FIRST THINGS FIRST:
Before you go crazy improving any arcs, you must know that you need to work from the root of your character outward (pelvis » spine » neck » head). A slight change in the arc of the root may result in a big change in the arc of your wrist.
There are may ways of improving your arcs so I’ve broken it down to a few sections.
The beauty of animation is you are the one in control, so why not take control over your arcs. They don’t always have to be your standard arc. Different arcs can have different feelings. So here are some things I like to think about when designing my arcs.
- Arcs should not all be the same. Think of different patterns and how they relate to each other. For instance, if you moved through a squiggly arc and then into a smooth arc, you animation may start off feeling chaotic and then end feeling calm or fluid.
- Like any design, angular shapes and patterns have a rough, rigid and maybe even a negative feeling as apposed to a smooth shapes and patterns may have more of a fluid, organic or positive feeling.
- There needs to be at least three frames (3 points) to describe any curve.
- Arcs can have a thickness to them as well. For example if you move your hand through and arc and your fingers are spread wide at the beginning and in the end, but are close together in the middle that arc will have a feeling of going from thick to thin to thick. When doing this its important to remember volume and anatomy.
DRAWING YOUR ARC:
When I think I have an idea for my arc, I plot it out on my monitor with a dry erase marker (for flat panels I may use a sheet of acetate over the monitor). I first plot out my start and end points so I know roughly how much space I’m dealing with and then I draw my arc connecting the two.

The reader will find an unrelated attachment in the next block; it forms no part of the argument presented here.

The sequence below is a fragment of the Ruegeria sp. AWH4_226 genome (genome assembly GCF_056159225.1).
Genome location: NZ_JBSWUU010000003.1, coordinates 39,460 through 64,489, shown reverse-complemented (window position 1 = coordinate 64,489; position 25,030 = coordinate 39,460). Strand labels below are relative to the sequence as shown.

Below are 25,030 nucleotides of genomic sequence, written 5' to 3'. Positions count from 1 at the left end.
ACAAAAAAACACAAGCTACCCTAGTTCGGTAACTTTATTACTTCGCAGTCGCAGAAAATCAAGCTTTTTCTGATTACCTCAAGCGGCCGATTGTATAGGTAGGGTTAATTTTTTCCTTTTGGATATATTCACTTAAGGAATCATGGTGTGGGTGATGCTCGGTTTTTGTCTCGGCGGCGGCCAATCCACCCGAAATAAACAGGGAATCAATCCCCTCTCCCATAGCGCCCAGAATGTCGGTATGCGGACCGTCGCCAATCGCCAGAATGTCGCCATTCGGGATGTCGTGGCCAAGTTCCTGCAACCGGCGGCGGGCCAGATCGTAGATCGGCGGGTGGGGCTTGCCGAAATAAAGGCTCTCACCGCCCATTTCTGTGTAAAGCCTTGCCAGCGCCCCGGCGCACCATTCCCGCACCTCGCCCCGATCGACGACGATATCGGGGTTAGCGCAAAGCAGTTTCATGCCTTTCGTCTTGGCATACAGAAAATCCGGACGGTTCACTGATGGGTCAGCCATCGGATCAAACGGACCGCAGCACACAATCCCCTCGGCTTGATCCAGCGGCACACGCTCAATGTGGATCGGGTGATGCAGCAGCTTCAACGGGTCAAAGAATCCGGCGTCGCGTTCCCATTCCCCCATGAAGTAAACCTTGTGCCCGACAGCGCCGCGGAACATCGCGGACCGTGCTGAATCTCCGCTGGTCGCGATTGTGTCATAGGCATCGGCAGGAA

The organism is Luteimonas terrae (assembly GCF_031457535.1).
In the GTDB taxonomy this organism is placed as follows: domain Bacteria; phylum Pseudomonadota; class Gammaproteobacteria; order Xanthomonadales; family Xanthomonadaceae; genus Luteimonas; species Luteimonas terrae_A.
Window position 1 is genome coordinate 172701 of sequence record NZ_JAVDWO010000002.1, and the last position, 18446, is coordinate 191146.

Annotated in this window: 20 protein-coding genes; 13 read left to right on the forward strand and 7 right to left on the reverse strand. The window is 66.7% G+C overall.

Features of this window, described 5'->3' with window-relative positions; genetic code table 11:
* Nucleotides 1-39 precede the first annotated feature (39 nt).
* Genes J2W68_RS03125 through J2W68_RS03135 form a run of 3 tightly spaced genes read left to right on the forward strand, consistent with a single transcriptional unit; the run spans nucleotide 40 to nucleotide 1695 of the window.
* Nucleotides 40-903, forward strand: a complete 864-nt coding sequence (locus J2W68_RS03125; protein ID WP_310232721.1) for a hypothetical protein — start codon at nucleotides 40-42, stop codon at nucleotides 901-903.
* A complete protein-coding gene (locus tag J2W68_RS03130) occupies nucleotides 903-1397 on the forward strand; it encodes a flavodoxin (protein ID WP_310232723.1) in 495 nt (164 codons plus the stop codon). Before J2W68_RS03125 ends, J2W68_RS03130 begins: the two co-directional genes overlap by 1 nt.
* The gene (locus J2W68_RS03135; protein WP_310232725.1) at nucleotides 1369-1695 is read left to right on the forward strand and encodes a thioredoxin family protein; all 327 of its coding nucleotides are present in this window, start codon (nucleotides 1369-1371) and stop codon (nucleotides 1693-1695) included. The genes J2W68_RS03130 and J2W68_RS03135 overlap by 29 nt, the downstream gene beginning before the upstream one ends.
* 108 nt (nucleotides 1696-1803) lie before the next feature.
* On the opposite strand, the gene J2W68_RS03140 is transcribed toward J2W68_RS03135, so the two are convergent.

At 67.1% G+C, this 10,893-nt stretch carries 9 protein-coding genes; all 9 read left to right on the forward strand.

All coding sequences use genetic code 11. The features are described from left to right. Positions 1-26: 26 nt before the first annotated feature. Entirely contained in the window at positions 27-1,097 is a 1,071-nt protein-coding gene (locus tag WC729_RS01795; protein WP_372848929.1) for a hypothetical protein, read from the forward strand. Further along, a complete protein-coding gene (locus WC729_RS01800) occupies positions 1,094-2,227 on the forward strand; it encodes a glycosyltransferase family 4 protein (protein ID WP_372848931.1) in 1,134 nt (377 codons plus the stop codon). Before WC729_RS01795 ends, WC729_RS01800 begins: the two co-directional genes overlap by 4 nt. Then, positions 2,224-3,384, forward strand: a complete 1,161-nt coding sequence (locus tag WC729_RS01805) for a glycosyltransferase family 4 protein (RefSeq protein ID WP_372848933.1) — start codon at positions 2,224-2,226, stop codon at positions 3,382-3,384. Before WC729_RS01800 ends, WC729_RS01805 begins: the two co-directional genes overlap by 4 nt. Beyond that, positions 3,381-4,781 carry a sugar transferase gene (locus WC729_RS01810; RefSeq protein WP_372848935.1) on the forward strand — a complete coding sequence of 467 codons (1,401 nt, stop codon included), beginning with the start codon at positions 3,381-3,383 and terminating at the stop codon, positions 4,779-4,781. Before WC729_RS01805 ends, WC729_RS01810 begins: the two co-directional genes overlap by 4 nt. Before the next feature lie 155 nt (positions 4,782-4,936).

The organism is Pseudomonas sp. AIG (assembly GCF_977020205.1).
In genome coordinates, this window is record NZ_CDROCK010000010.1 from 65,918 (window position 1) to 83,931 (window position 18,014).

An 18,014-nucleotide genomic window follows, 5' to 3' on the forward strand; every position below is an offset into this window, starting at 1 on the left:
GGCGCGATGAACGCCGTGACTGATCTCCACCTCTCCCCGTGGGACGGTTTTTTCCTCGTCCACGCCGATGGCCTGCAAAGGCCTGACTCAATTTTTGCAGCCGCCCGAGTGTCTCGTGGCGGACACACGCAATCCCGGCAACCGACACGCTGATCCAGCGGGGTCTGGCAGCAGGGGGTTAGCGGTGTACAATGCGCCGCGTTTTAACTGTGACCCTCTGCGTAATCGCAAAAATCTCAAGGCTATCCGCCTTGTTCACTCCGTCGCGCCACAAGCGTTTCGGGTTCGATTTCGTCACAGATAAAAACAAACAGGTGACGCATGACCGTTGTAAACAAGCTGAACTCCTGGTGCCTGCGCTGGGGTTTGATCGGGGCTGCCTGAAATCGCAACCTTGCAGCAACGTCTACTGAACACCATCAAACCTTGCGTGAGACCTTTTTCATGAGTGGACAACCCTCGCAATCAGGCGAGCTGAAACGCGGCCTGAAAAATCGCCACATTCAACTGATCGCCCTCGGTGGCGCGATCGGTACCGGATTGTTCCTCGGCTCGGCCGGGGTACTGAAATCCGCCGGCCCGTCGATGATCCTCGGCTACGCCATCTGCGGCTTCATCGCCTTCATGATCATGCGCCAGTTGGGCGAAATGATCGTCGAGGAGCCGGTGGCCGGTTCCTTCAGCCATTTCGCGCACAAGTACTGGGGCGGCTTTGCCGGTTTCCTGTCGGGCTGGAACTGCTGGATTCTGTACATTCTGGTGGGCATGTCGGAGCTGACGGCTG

Remember, the more detailed your arc is the more frames you will need. For example, if you wish for your object to follow along an “S” curve you will need enough points to keep it from looking like a “Z” curve.
I think the thing most often forgotten when it comes to arcs is the spacing along the arcs. It's not good enough just to make sure that every frame follows the arc, but the spacing along that arc has just as much value. If the spacing is done incorrectly your arc may or may not read.
As a starting point, I think of my spacing along an arc like the coils in a slinky. If you were to stretch out a slinky along an arc, the coils would be closer to each other at the ends and furthest apart in the middle. When you move through the slinky from the start toward the middle, each coil (spacing) gradually gets further and further apart until it reaches its furthest spacing in the middle. From that point, the coils (spacing) get closer and closer together. Like I said, this is just a starting point, your typical arcs ease out, and moves through a breakdown to an ease in type of spacing. Quite often I will see two random coils in the middle of an arc very close together unintentionally, and even though the object is moving through an arc it still appears to pop because the frames before and after don’t lend itself to that spacing.
DRAG, SQUETCH (Squash and Stretch):
When moving through an arc it's important that any drag, or squetching we do follows that path of action as well. For example, in your standard bouncing test, as a ball stretches on its descent the line of action of that ball points back up the arc where it came from.
This may be a bit unnecessary to talk about and may even complicate things a bit, but when you get to that big studio it matters. Motion blur is like 5-year-old playing connect the dots. It will only draw a straight line from point to point. It doesn’t know to arc in between the dots. So this may or may not be another factor to the design and detail of your arc.
Guest Blogger Nick Bruno